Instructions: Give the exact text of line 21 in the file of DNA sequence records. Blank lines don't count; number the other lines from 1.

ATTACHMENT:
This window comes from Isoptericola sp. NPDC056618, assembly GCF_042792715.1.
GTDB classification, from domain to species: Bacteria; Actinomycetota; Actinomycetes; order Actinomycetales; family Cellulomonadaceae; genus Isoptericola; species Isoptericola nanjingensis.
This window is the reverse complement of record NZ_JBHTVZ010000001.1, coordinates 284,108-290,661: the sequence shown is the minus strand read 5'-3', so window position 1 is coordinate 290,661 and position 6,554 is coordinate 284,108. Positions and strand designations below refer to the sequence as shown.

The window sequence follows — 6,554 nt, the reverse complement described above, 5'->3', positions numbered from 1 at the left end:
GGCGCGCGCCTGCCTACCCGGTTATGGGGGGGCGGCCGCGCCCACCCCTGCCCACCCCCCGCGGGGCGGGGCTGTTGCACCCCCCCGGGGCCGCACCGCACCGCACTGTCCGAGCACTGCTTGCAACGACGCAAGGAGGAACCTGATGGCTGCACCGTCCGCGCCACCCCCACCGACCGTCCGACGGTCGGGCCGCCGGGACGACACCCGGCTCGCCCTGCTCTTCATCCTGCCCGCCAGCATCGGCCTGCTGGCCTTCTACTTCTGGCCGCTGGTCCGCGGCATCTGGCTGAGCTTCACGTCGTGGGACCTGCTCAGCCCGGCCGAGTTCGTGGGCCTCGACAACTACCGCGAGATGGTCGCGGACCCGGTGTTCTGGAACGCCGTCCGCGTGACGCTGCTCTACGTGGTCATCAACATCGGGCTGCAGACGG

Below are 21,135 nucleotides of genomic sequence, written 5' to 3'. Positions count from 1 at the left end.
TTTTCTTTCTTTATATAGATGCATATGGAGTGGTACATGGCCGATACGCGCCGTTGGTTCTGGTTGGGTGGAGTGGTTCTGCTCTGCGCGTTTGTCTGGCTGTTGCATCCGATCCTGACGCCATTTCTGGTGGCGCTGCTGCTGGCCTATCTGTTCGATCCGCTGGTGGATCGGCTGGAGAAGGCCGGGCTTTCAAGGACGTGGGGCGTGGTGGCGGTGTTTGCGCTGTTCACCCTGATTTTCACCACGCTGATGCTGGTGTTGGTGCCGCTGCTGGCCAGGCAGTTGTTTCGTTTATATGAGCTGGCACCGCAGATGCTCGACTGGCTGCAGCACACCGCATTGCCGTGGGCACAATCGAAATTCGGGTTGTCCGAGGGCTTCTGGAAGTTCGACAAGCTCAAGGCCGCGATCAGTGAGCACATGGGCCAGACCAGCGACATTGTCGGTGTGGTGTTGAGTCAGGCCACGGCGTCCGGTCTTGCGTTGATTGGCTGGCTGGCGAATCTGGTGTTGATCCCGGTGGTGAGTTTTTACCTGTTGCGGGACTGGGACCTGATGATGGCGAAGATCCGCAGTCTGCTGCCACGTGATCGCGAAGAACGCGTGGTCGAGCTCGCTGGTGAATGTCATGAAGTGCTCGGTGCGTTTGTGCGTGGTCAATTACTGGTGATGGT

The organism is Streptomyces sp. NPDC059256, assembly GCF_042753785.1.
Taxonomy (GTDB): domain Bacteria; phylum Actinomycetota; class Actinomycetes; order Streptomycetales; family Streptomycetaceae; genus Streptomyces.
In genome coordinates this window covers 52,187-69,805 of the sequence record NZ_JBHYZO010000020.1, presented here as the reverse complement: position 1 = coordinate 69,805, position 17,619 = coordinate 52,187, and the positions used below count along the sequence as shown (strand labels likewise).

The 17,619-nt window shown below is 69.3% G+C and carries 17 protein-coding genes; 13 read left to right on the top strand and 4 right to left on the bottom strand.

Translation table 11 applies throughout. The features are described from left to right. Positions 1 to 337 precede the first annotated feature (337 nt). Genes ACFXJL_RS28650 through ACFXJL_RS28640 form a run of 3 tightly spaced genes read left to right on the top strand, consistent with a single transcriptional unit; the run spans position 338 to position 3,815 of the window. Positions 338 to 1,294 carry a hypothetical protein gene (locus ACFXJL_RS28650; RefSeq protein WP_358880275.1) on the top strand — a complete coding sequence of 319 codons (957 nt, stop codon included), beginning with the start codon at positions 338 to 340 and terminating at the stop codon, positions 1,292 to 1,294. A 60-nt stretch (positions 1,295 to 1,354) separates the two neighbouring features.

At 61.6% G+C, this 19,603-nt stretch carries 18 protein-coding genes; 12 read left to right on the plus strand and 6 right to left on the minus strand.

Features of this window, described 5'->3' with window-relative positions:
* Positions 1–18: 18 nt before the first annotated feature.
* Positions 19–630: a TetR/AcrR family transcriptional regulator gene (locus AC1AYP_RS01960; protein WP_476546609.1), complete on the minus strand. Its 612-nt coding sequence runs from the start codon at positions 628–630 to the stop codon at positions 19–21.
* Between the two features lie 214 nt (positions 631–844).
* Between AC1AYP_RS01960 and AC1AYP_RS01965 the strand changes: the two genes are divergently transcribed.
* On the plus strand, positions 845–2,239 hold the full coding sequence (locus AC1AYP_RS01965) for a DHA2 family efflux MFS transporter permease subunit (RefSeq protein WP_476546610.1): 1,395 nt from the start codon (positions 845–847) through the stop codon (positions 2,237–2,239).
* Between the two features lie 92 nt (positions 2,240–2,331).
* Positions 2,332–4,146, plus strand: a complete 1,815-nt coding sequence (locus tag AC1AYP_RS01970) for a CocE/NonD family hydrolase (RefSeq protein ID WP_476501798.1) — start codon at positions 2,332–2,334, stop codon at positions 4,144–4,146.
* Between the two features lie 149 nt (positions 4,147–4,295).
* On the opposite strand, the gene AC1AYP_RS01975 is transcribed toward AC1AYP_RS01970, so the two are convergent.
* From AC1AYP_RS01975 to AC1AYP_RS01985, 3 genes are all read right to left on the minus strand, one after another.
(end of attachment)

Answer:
* Positions 2,332–4,146, plus strand: a complete 1,815-nt coding sequence (locus tag AC1AYP_RS01970) for a CocE/NonD family hydrolase (RefSeq protein ID WP_476501798.1) — start codon at positions 2,332–2,334, stop codon at positions 4,144–4,146.